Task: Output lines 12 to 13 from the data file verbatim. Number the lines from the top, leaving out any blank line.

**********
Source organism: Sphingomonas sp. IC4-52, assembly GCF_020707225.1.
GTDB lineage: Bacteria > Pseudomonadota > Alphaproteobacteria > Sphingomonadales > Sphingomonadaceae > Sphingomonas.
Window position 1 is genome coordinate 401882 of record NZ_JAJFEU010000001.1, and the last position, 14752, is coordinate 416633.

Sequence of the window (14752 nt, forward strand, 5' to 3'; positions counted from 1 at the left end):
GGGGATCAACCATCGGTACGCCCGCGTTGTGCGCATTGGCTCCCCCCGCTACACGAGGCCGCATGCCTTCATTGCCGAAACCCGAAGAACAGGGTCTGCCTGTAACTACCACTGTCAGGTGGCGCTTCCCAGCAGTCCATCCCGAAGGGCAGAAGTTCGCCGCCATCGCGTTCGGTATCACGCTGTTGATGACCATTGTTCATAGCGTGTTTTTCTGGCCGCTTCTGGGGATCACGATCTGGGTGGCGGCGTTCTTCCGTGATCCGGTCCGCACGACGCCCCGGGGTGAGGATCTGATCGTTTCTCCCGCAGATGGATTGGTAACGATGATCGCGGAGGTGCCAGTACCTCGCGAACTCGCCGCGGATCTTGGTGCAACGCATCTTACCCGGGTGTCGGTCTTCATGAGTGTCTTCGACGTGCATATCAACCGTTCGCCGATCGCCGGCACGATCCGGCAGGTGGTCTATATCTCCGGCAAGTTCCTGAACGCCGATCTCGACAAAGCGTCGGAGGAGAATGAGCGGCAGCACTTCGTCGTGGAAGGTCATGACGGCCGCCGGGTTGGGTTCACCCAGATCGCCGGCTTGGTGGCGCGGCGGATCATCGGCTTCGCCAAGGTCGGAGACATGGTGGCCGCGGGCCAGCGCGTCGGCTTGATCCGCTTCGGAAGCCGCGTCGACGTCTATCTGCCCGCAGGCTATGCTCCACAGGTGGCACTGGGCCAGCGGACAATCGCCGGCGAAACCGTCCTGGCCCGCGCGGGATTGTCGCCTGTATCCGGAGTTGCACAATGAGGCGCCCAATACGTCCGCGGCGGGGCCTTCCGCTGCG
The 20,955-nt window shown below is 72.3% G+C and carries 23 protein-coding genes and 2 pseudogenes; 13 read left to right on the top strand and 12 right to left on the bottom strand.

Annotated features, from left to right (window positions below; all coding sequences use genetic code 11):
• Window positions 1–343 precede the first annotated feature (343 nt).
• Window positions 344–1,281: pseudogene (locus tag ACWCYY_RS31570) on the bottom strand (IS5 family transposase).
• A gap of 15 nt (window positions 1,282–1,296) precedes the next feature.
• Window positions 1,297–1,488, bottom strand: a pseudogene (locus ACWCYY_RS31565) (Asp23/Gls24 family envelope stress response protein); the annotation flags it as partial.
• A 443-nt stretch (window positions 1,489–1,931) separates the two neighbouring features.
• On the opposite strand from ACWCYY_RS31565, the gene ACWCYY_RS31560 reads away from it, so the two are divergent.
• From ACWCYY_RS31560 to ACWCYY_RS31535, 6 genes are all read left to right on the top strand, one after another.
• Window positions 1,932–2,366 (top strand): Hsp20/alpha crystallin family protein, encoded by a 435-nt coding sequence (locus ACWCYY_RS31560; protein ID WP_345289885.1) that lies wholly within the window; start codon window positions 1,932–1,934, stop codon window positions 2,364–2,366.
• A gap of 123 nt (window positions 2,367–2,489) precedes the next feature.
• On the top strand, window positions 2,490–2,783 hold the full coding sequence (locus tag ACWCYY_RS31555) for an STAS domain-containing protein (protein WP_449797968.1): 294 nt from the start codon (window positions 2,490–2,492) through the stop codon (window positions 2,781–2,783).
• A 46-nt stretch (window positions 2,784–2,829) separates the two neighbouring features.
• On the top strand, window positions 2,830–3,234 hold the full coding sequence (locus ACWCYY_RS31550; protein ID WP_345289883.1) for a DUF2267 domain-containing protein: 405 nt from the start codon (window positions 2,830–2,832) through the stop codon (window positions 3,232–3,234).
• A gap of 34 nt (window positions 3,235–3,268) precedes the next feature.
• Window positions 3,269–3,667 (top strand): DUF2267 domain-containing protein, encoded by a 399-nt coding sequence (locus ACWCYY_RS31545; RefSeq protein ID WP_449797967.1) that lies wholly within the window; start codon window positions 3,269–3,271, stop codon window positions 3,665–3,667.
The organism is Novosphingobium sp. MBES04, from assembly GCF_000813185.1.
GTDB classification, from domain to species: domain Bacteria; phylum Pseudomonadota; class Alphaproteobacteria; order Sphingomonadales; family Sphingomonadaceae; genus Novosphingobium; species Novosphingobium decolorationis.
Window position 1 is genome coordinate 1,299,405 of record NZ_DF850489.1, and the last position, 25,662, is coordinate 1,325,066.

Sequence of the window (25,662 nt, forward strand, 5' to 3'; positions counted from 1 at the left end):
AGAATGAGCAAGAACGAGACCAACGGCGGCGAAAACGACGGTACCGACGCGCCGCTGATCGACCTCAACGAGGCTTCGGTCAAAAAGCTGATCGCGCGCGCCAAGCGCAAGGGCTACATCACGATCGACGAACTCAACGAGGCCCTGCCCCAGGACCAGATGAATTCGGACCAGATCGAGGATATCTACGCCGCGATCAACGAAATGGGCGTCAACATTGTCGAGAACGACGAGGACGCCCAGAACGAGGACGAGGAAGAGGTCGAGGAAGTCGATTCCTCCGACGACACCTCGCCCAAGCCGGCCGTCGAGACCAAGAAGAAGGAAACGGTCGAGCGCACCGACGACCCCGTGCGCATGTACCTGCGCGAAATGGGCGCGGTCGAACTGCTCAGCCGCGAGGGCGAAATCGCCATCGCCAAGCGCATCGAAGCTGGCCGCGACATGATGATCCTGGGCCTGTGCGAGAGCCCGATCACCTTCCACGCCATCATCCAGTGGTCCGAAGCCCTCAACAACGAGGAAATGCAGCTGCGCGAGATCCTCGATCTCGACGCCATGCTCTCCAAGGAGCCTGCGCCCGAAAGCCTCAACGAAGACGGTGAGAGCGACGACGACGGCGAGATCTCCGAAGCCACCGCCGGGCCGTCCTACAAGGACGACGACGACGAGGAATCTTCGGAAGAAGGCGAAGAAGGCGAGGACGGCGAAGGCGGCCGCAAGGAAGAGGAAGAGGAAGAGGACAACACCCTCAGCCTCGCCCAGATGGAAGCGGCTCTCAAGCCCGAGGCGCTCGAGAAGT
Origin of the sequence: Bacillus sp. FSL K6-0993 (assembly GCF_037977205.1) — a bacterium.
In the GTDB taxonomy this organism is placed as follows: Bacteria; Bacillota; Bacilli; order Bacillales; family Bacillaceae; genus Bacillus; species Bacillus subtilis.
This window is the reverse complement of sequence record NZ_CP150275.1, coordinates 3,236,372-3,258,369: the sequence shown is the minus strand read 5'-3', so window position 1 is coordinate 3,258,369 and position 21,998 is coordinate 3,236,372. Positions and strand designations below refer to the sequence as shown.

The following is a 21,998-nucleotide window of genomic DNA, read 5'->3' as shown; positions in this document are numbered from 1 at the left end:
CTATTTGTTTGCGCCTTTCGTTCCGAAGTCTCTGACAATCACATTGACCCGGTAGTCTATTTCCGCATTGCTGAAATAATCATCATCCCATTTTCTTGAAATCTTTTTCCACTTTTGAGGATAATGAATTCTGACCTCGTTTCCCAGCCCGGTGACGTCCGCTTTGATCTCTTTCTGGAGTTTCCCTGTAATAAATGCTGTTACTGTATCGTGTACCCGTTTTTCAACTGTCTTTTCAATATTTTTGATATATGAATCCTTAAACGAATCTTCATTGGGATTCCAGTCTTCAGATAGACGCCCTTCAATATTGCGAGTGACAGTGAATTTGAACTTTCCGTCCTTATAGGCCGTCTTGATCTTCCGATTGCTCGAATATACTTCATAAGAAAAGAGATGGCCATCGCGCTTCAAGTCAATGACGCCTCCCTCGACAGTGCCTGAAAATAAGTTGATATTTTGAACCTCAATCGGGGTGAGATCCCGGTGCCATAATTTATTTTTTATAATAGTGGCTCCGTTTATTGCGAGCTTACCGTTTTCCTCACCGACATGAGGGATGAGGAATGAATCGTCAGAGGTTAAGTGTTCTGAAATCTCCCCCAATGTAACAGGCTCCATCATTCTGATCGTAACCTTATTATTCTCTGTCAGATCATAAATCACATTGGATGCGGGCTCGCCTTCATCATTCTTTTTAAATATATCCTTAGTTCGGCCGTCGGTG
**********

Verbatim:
• A 443-nt stretch (window positions 1,489–1,931) separates the two neighbouring features.
• On the opposite strand from ACWCYY_RS31565, the gene ACWCYY_RS31560 reads away from it, so the two are divergent.